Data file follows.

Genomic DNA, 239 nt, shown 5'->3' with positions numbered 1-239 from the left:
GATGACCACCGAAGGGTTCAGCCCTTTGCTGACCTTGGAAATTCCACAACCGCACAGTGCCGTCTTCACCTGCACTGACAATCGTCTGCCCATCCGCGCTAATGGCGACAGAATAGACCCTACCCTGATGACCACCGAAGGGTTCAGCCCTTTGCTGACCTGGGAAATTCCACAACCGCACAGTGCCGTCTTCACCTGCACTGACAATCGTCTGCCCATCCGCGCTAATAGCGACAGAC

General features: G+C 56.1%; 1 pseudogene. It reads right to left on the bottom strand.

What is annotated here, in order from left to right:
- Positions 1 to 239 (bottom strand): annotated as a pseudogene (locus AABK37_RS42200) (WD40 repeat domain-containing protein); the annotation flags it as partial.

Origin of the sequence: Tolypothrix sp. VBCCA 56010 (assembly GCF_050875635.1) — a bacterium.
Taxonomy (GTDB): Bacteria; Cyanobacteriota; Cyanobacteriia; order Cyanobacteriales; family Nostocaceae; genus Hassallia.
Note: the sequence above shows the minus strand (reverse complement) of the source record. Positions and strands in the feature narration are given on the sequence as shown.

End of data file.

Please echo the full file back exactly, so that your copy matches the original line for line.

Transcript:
Genomic DNA, 239 nt, shown 5'->3' with positions numbered 1-239 from the left:
GATGACCACCGAAGGGTTCAGCCCTTTGCTGACCTTGGAAATTCCACAACCGCACAGTGCCGTCTTCACCTGCACTGACAATCGTCTGCCCATCCGCGCTAATGGCGACAGAATAGACCCTACCCTGATGACCACCGAAGGGTTCAGCCCTTTGCTGACCTGGGAAATTCCACAACCGCACAGTGCCGTCTTCACCTGCACTGACAATCGTCTGCCCATCCGCGCTAATAGCGACAGAC

General features: G+C 56.1%; 1 pseudogene. It reads right to left on the bottom strand.

What is annotated here, in order from left to right:
- Positions 1 to 239 (bottom strand): annotated as a pseudogene (locus AABK37_RS42200) (WD40 repeat domain-containing protein); the annotation flags it as partial.

Origin of the sequence: Tolypothrix sp. VBCCA 56010 (assembly GCF_050875635.1) — a bacterium.
Taxonomy (GTDB): Bacteria; Cyanobacteriota; Cyanobacteriia; order Cyanobacteriales; family Nostocaceae; genus Hassallia.
Note: the sequence above shows the minus strand (reverse complement) of the source record. Positions and strands in the feature narration are given on the sequence as shown.